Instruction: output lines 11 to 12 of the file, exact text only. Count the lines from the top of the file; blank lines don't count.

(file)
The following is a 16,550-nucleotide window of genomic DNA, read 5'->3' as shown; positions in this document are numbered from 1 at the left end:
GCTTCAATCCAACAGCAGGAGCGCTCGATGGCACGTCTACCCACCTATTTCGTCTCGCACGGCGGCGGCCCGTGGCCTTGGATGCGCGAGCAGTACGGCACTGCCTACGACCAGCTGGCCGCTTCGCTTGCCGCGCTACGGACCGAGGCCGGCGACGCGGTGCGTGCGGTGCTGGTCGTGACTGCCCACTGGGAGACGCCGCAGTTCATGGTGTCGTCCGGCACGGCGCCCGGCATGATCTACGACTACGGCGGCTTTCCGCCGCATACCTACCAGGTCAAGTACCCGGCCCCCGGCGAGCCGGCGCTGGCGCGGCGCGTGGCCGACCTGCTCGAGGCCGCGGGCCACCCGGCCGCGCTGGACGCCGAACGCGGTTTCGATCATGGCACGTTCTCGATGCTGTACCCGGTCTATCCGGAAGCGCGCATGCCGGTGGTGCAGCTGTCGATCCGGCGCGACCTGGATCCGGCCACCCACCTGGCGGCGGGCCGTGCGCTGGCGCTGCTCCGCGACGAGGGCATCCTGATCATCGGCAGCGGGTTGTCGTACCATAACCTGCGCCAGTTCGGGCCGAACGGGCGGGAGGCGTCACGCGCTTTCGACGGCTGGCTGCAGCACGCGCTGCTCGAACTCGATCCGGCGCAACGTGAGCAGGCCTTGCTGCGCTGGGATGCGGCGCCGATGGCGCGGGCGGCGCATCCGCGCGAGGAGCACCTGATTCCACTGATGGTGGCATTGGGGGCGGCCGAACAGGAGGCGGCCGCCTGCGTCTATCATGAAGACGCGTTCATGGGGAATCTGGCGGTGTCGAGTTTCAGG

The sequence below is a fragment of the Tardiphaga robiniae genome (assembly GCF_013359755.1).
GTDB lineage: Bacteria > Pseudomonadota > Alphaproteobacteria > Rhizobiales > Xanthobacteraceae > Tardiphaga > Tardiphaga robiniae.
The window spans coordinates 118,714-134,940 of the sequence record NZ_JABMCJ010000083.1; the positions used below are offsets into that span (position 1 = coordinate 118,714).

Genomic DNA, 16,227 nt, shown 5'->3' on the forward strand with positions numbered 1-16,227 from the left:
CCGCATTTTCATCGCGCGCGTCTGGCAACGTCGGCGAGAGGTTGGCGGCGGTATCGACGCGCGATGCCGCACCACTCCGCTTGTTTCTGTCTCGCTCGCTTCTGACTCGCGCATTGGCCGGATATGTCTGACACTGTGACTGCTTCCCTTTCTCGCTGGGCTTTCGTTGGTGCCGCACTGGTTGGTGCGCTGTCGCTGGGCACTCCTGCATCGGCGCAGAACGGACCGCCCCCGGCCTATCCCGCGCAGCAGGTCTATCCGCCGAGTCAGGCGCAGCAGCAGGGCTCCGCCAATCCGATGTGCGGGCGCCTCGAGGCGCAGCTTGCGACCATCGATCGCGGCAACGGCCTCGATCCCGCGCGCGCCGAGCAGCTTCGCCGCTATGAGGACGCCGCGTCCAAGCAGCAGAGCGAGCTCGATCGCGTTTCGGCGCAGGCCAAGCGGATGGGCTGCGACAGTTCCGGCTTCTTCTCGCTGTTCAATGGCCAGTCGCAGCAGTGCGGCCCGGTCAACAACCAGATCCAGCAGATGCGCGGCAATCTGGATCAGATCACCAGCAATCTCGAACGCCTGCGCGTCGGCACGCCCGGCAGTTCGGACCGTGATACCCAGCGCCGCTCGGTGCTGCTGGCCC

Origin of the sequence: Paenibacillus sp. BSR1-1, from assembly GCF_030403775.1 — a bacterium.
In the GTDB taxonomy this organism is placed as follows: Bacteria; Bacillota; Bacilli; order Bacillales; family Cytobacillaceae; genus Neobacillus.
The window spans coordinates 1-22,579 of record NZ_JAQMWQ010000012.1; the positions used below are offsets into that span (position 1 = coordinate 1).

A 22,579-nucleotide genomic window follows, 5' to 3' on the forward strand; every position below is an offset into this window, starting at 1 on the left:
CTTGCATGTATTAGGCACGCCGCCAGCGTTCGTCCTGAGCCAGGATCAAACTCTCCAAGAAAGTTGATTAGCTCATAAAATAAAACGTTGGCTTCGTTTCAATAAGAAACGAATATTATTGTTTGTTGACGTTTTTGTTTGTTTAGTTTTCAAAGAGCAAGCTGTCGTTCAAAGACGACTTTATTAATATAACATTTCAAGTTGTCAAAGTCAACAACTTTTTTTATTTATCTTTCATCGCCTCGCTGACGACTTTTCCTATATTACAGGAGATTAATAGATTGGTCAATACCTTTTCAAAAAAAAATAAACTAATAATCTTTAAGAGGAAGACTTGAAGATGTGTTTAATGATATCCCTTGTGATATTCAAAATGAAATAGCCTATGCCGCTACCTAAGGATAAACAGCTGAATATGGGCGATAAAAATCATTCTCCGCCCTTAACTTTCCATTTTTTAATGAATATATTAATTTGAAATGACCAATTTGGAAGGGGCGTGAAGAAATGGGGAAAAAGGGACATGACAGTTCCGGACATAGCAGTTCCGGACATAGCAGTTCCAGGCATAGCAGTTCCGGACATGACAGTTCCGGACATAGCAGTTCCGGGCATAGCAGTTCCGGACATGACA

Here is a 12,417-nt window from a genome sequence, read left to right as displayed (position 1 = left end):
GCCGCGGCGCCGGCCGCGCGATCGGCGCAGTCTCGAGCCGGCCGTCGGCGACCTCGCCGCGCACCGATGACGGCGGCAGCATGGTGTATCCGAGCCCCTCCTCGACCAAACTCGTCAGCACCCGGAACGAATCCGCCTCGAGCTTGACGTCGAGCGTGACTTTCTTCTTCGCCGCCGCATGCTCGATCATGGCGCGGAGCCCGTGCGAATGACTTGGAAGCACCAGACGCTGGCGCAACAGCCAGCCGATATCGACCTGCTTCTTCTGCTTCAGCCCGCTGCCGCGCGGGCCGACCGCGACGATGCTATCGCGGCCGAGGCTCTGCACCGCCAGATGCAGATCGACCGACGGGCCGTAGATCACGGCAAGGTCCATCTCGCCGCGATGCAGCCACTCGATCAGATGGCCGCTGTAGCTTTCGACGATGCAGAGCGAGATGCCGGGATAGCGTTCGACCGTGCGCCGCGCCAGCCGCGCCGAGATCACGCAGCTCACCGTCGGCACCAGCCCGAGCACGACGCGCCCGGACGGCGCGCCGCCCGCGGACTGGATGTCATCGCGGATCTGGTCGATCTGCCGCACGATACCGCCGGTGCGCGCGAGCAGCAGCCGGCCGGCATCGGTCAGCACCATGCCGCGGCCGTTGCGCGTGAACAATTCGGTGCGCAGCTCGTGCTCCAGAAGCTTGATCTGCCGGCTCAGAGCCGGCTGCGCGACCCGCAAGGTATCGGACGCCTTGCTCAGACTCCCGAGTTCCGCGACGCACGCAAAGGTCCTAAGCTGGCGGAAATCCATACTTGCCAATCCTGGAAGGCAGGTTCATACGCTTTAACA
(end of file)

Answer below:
A 22,579-nucleotide genomic window follows, 5' to 3' on the forward strand; every position below is an offset into this window, starting at 1 on the left:
CTTGCATGTATTAGGCACGCCGCCAGCGTTCGTCCTGAGCCAGGATCAAACTCTCCAAGAAAGTTGATTAGCTCATAAAATAAAACGTTGGCTTCGTTTCAATAAGAAACGAATATTATTGTTTGTTGACGTTTTTGTTTGTTTAGTTTTCAAAGAGCAAGCTGTCGTTCAAAGACGACTTTATTAATATAACATTTCAAGTTGTCAAAGTCAACAACTTTTTTTATTTATCTTTCATCGCCTCGCTGACGACTTTTCCTATATTACAGGAGATTAATAGATTGGTCAATACCTTTTCAAAAAAAAATAAACTAATAATCTTTAAGAGGAAGACTTGAAGATGTGTTTAATGATATCCCTTGTGATATTCAAAATGAAATAGCCTATGCCGCTACCTAAGGATAAACAGCTGAATATGGGCGATAAAAATCATTCTCCGCCCTTAACTTTCCATTTTTTAATGAATATATTAATTTGAAATGACCAATTTGGAAGGGGCGTGAAGAAATGGGGAAAAAGGGACATGACAGTTCCGGACATAGCAGTTCCGGACATAGCAGTTCCAGGCATAGCAGTTCCGGACATGACAGTTCCGGACATAGCAGTTCCGGGCATAGCAGTTCCGGACATGACA